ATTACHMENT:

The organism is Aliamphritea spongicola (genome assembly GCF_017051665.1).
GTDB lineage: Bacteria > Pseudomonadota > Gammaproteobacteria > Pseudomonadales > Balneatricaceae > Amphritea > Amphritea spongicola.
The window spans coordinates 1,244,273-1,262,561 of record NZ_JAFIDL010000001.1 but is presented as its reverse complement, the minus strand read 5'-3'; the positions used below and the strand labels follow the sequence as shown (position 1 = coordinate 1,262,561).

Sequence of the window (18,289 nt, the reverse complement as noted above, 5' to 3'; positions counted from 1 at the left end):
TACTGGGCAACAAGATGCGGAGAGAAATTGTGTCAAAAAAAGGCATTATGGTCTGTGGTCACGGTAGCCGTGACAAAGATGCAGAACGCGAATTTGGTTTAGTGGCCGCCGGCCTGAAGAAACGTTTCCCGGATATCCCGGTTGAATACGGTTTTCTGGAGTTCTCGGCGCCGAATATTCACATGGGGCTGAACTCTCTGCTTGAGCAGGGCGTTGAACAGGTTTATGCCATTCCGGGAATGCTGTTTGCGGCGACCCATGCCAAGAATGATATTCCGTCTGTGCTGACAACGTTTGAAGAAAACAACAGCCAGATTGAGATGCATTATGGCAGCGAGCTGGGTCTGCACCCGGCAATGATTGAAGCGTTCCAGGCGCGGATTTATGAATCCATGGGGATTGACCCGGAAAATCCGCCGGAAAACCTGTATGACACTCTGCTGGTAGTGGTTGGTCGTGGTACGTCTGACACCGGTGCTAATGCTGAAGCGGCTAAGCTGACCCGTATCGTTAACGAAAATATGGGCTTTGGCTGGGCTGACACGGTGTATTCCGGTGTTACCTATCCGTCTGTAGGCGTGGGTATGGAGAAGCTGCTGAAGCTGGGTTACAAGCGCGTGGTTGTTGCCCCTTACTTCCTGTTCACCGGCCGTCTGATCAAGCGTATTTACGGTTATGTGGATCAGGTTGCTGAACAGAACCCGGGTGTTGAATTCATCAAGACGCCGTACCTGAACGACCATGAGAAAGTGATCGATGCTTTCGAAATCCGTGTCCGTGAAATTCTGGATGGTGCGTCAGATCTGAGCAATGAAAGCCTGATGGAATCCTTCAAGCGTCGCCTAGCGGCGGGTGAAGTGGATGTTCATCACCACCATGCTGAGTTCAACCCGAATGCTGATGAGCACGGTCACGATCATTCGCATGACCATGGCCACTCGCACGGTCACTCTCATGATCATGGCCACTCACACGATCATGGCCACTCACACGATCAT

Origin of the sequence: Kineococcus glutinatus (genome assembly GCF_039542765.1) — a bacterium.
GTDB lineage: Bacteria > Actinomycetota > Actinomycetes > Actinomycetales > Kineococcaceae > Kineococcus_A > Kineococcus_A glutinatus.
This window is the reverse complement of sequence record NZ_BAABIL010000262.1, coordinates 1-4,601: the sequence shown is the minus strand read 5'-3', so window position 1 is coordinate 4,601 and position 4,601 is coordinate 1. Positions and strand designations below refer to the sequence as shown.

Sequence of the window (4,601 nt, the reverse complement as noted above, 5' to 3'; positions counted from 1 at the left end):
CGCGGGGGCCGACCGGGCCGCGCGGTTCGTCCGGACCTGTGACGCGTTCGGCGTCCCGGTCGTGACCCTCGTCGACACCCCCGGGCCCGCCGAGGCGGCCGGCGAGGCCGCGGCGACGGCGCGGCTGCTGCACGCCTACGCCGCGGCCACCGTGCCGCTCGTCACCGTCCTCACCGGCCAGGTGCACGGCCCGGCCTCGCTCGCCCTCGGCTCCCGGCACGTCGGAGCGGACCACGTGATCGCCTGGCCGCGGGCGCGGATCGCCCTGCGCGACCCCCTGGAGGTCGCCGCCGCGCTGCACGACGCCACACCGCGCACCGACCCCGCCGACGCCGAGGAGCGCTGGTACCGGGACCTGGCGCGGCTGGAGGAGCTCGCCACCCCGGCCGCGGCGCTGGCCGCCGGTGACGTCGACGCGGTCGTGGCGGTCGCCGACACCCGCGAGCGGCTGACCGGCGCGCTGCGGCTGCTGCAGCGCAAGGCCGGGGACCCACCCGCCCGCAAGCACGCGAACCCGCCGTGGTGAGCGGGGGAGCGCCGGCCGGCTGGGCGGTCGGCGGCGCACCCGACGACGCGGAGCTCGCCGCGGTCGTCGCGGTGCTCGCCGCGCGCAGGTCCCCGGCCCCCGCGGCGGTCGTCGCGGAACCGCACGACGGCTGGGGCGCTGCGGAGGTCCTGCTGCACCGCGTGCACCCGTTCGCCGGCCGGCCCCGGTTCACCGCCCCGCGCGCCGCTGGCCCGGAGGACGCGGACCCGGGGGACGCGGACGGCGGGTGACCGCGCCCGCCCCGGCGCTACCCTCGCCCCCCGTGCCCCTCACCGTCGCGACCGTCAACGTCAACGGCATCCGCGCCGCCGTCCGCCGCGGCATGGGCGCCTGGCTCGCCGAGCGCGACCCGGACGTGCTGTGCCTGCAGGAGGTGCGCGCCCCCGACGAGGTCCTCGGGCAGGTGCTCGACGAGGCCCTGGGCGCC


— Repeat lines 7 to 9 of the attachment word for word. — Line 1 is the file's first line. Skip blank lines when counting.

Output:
GTDB lineage: Bacteria > Actinomycetota > Actinomycetes > Actinomycetales > Kineococcaceae > Kineococcus_A > Kineococcus_A glutinatus.
This window is the reverse complement of sequence record NZ_BAABIL010000262.1, coordinates 1-4,601: the sequence shown is the minus strand read 5'-3', so window position 1 is coordinate 4,601 and position 4,601 is coordinate 1. Positions and strand designations below refer to the sequence as shown.

Sequence of the window (4,601 nt, the reverse complement as noted above, 5' to 3'; positions counted from 1 at the left end):